We're still not sure exactly where Eric Wood will be lining up for the Buffalo Bills during the 2011 season. Will he re-assume his role as the team's right guard with Geoff Hangartner returned to full health? Or, as is the popular opinion, will Wood make a permanent move to his natural center position, where he ended the 2010 season?
For the former first-round pick, "where" might be a secondary concern to "how often." The Louisville product has missed games in each of his first two professional seasons, including six as a rookie (thanks to a gruesome leg break) and two more last season.
You don't need me to tell you that the Bills need to make strides along the offensive line this coming season. As I've mentioned recently, I believe that process starts with improved health, and Wood is a major part of that conversation. Beyond that, however, I believe a break-through year for Wood is the easiest way for the Bills to improve up front - regardless of the position he's playing.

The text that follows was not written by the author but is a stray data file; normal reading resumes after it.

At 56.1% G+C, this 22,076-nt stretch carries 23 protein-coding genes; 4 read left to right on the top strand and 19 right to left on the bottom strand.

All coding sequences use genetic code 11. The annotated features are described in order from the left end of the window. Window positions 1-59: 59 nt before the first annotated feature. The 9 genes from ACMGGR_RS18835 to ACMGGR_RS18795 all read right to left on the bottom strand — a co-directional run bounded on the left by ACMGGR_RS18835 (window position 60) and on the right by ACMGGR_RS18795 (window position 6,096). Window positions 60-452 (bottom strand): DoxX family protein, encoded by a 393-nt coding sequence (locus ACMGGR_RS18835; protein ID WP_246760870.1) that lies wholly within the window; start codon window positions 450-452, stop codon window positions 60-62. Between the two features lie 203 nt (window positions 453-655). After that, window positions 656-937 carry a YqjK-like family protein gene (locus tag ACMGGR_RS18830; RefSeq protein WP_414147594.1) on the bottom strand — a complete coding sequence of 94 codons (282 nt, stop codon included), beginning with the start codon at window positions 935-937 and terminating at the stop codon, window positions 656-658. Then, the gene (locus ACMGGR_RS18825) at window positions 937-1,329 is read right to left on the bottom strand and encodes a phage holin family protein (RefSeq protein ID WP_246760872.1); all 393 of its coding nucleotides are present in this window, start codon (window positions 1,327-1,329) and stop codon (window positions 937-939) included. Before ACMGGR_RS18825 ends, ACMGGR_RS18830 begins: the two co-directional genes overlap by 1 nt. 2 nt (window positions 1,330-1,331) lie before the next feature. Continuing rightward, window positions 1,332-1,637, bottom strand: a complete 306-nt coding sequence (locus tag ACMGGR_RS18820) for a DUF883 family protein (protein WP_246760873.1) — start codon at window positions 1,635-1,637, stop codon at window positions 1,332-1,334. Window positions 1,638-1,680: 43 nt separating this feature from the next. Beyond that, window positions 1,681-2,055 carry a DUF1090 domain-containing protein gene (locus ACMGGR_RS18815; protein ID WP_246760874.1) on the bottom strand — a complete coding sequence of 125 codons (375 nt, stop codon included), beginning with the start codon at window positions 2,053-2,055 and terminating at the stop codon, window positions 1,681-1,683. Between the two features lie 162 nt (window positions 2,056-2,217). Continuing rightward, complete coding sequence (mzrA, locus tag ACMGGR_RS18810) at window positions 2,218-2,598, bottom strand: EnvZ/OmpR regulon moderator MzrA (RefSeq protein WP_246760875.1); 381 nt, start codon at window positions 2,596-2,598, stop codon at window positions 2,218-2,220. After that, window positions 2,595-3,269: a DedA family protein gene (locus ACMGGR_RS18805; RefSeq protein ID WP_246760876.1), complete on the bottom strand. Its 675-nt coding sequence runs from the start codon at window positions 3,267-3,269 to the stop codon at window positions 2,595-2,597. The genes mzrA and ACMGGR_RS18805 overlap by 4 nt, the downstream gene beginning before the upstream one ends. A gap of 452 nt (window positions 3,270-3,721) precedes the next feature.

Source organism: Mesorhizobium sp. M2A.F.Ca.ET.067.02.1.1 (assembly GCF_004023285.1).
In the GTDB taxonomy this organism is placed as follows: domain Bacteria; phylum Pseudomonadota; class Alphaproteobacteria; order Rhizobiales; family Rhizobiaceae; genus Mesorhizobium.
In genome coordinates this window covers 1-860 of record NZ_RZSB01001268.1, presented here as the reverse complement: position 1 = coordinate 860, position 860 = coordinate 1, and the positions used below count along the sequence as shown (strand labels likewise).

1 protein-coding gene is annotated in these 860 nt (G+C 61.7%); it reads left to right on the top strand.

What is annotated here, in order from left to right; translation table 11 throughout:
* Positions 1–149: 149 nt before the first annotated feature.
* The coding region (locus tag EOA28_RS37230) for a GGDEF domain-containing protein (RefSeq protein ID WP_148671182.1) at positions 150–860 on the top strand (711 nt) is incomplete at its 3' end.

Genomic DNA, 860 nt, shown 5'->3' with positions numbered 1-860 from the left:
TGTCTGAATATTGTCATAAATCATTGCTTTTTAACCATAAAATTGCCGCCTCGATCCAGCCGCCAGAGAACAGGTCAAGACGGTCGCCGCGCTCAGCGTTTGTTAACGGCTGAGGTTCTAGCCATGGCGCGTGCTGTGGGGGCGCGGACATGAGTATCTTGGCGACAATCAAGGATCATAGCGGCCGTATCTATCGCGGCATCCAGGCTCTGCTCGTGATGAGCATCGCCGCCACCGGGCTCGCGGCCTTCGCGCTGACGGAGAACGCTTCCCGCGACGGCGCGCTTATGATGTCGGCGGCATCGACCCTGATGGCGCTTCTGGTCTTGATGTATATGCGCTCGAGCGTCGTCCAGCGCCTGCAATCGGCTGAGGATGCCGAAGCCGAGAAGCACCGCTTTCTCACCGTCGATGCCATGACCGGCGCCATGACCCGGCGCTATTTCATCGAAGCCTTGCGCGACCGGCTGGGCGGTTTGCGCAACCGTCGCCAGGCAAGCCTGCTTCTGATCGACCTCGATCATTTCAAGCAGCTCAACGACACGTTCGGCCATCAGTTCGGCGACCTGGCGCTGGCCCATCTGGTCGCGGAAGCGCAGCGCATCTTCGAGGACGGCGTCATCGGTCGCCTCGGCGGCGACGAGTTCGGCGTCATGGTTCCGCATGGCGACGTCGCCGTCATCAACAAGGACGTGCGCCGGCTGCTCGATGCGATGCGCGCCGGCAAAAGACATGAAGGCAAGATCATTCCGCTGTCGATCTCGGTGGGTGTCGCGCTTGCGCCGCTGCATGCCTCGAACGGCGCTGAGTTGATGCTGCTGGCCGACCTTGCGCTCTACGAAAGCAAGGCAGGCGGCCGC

The best interior linemen in the NFL are players that impose their personalities as leaders for the rest of the unit. The New York Jets have one of the league's best and toughest lines because they all play the way Nick Mangold plays - and that's just one of many examples. Wood can be that kind of player; he was a valuable commodity on draft day 2009 for that very reason. He is a natural leader, and can become that playing style focal point from whatever position he plays. He just needs to be on the field.
There are other considerations, as well. Wood needs to improve his overall blocking consistency, get a little bit stronger at the point of attack, and become less susceptible to giving up quick pressures against certain moves, most prominently the spin move. These are correctable issues, and Wood will likely get them worked out. If he does that in a timely fashion, and if he stays on the field, don't be shocked if Buffalo's offensive line quickly takes to Wood's personality across the board. That is the pinnacle of the impact Wood can have on a football team, and it's significant.
Your clue to the No. 4 player on this list, publishing tomorrow: he has yet to play a single down with the Bills.